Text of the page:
Bookstart 20 – Books I’d share with 20 fictional children

posted in: 2. Illustrators and Authors | 25

As you may know, I’ve taken the Bookstart 20 pledge to share at least 20 books this year. Now, sharing books and book ideas is what Playing by the book is all about, so what could I do to make my Bookstart 20 pledge a little bit more of a challenge?

I thought I’d start by choosing 20 books I’d share with some of the fictional children I’ve loved reading about.

Here’s where I would start…

I don’t imagine Horrid Henry would sit still to listen to a book being read, but perhaps I’d put on an audiobook of the Nicholas stories by Goscinny so he could listen whilst he plotted his next naughty deed.

I’d love to have all the Pevensie children from the books set in Narnia join me round a blazing fire whilst I read Philip Pullman’s His Dark Materials trilogy.

The Pevensie children

I think Sophie from The Tiger who Came to Tea would enjoy The Tiger Skin Rug by Gerald Rose.

Sophie and her tiger

I can imagine Halibut Jackson loves books and has lots of favourites already, but one that I think would make him giggle, and feel less alone is The Invisible Boy by Sally Gardner.

Halibut Jackson

If I had a chance to slip a book into Juliet Capulet‘s hands before the end of the play, I’d give her Ronia the Robber’s Daughter by Astrid Lindgren.

If I could meet Laura Wilder (I know she isn’t really a fictional child, but nor are the books entirely factual) I would offer her Louise Erdrich’s The Birchbark House.

To Ralph and Piggy in Lord of the Flies I’d give Charlie Higson’s The Enemy.

I think Katie Morag would adore the How to train your Dragon novels by Cressida Cowell.

Katie Morag and the Isle of Berk

To Hiccup in the Cressida Cowell How to train your Dragon novels I’d give The Three Musketeers by Dumas.

I’d love to see Toby Lolness‘s eyes open so wide as he read Charlotte Voake’s A Little Guide to Trees.

Toby Lolness and a page from A Little Guide to Trees

I have a sneaking suspicion that Ottoline would probably enjoy the Amelia Bedelia books.

I hope Coriander might enjoy The Little White Horse by Elizabeth Goudge.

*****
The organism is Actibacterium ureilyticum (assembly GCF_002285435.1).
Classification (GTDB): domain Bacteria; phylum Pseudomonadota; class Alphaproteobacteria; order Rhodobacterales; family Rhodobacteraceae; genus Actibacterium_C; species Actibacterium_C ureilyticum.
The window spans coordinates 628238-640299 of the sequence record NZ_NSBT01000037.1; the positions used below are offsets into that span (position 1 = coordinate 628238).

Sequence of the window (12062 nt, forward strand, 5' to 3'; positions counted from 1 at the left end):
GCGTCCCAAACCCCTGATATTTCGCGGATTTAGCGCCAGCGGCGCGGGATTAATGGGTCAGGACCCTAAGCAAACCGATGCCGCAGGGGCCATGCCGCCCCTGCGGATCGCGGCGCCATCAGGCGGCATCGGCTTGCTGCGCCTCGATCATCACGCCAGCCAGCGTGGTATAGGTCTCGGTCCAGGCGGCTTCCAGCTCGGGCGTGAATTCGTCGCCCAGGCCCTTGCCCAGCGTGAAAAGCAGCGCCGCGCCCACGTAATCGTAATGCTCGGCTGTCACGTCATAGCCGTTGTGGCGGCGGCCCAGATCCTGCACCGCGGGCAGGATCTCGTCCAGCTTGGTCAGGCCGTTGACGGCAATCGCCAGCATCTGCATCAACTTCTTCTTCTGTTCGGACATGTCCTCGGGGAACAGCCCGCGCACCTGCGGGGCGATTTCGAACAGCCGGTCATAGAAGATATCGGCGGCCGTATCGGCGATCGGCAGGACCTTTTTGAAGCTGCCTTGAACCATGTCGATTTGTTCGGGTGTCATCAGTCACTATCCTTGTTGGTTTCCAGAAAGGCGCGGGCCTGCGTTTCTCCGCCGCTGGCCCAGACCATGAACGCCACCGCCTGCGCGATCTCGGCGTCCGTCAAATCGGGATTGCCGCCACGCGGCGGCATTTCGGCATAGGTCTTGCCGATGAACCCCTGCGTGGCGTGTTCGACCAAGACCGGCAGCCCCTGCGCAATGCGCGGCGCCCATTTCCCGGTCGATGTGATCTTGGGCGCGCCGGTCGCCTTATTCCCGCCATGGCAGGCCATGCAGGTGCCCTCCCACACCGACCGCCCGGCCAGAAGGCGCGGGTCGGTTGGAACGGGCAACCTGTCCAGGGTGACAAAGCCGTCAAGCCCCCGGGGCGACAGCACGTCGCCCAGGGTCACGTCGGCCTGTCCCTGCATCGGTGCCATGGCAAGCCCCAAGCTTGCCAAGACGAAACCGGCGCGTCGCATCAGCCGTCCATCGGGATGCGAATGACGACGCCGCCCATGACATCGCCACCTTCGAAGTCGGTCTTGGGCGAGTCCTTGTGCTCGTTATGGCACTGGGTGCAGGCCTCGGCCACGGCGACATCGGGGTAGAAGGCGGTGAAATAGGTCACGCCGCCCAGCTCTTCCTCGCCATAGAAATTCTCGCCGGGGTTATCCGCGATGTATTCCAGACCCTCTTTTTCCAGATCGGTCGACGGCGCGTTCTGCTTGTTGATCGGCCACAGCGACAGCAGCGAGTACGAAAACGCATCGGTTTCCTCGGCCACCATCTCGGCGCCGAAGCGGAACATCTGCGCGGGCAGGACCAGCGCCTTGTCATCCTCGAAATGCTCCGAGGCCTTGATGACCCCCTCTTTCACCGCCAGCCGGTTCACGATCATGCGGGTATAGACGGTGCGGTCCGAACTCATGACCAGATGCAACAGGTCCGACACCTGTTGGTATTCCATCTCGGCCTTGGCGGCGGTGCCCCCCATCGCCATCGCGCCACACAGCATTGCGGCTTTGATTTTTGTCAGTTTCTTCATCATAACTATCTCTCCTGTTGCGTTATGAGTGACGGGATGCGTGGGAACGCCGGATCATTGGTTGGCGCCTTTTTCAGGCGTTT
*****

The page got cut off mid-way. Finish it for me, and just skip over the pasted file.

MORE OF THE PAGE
I’d love to see Quenelda’s eyes flash as she reads Tell me a dragon by Jackie Morris. Quenelda is the heroine of the Dragonsdome books by Lucinda Hare and come highly recommended if you’re looking for an adrenaline packed fantasy chapter book with a strong female lead.

I’m sure Library Lion by Michelle Knudsen would make Tomas, in I believe in Unicorns by Michael Morpurgo, smile.

A library lion and a library unicorn

I can’t decide whether I’d give Immi Flotsam by David Wiesner or The Red Book by Barbara Lehman.

I’d love to give Miranda the Explorer a copy of The Fantastic Flying Journey by Gerald Durrell and Graham Percy.

For Ella Bella I’d select Ballet for Martha written by Jan Greenberg & Sandra Jordan, illustrated by Brian Floca.

I think Robert Jacklin from Jason Wallace’s Out of Shadows would recognise something in The Eye of the Wolf by Daniel Pennac, illustrated by Max Grafe and translated by Sarah Ardizzone.

Liz Pichon’s Tom Gates would love a joke book. I’d start with the classic Ha Ha Bonk Book by Janet and Allan Ahlberg and then move on from there.

And finally, to dear Daisy (who does not like peas), I’d give I Do Not Eat the Colour Green by Lynne Rickards and Margaret Chamberlain.

What books would you share with which fictional children? Do share!

And what books are you going to share with the real kids in your life? Don’t forget – if you haven’t already done so, you can take the Bookstart 20 pledge to share 20 books over the coming year.